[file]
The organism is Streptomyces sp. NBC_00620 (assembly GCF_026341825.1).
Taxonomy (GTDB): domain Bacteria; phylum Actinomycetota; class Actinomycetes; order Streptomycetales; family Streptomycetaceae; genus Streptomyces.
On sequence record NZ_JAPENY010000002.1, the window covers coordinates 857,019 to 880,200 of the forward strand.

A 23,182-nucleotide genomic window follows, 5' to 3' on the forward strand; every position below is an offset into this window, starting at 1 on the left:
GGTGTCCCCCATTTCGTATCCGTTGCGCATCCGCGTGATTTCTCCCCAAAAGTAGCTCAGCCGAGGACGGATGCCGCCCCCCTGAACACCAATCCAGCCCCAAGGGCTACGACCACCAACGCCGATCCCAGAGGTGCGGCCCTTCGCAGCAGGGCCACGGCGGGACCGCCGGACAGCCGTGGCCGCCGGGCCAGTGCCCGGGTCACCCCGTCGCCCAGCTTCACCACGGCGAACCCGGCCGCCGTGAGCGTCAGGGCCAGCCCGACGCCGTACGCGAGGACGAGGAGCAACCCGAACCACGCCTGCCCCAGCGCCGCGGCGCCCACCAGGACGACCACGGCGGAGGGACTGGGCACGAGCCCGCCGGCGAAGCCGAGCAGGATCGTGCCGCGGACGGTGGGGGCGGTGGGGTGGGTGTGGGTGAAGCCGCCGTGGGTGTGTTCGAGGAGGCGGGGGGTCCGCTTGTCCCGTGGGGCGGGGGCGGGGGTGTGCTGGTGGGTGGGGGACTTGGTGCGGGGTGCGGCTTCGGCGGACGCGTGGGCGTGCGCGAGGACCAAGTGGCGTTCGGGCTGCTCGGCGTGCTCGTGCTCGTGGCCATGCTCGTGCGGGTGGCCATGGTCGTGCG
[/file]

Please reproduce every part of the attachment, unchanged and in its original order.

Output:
The organism is Streptomyces sp. NBC_00620 (assembly GCF_026341825.1).
Taxonomy (GTDB): domain Bacteria; phylum Actinomycetota; class Actinomycetes; order Streptomycetales; family Streptomycetaceae; genus Streptomyces.
On sequence record NZ_JAPENY010000002.1, the window covers coordinates 857,019 to 880,200 of the forward strand.

A 23,182-nucleotide genomic window follows, 5' to 3' on the forward strand; every position below is an offset into this window, starting at 1 on the left:
GGTGTCCCCCATTTCGTATCCGTTGCGCATCCGCGTGATTTCTCCCCAAAAGTAGCTCAGCCGAGGACGGATGCCGCCCCCCTGAACACCAATCCAGCCCCAAGGGCTACGACCACCAACGCCGATCCCAGAGGTGCGGCCCTTCGCAGCAGGGCCACGGCGGGACCGCCGGACAGCCGTGGCCGCCGGGCCAGTGCCCGGGTCACCCCGTCGCCCAGCTTCACCACGGCGAACCCGGCCGCCGTGAGCGTCAGGGCCAGCCCGACGCCGTACGCGAGGACGAGGAGCAACCCGAACCACGCCTGCCCCAGCGCCGCGGCGCCCACCAGGACGACCACGGCGGAGGGACTGGGCACGAGCCCGCCGGCGAAGCCGAGCAGGATCGTGCCGCGGACGGTGGGGGCGGTGGGGTGGGTGTGGGTGAAGCCGCCGTGGGTGTGTTCGAGGAGGCGGGGGGTCCGCTTGTCCCGTGGGGCGGGGGCGGGGGTGTGCTGGTGGGTGGGGGACTTGGTGCGGGGTGCGGCTTCGGCGGACGCGTGGGCGTGCGCGAGGACCAAGTGGCGTTCGGGCTGCTCGGCGTGCTCGTGCTCGTGGCCATGCTCGTGCGGGTGGCCATGGTCGTGCG